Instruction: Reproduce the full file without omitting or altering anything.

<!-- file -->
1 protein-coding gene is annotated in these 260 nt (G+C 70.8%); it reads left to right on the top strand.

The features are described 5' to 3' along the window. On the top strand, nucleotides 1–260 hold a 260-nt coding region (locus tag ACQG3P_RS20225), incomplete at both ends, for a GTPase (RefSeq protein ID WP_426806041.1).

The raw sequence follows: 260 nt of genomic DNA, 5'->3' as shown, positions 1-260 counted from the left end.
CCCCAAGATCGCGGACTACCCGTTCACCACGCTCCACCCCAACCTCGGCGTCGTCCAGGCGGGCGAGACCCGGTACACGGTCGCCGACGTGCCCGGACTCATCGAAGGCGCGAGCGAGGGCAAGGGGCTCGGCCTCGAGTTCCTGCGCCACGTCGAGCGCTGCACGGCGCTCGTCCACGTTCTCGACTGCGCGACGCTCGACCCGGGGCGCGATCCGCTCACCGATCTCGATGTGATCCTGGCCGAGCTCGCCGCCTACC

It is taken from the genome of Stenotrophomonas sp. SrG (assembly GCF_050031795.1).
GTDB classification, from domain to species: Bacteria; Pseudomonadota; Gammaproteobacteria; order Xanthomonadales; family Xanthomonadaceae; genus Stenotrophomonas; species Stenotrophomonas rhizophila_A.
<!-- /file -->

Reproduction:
1 protein-coding gene is annotated in these 260 nt (G+C 70.8%); it reads left to right on the top strand.

The features are described 5' to 3' along the window. On the top strand, nucleotides 1–260 hold a 260-nt coding region (locus tag ACQG3P_RS20225), incomplete at both ends, for a GTPase (RefSeq protein ID WP_426806041.1).

The raw sequence follows: 260 nt of genomic DNA, 5'->3' as shown, positions 1-260 counted from the left end.
CCCCAAGATCGCGGACTACCCGTTCACCACGCTCCACCCCAACCTCGGCGTCGTCCAGGCGGGCGAGACCCGGTACACGGTCGCCGACGTGCCCGGACTCATCGAAGGCGCGAGCGAGGGCAAGGGGCTCGGCCTCGAGTTCCTGCGCCACGTCGAGCGCTGCACGGCGCTCGTCCACGTTCTCGACTGCGCGACGCTCGACCCGGGGCGCGATCCGCTCACCGATCTCGATGTGATCCTGGCCGAGCTCGCCGCCTACC

It is taken from the genome of Stenotrophomonas sp. SrG (assembly GCF_050031795.1).
GTDB classification, from domain to species: Bacteria; Pseudomonadota; Gammaproteobacteria; order Xanthomonadales; family Xanthomonadaceae; genus Stenotrophomonas; species Stenotrophomonas rhizophila_A.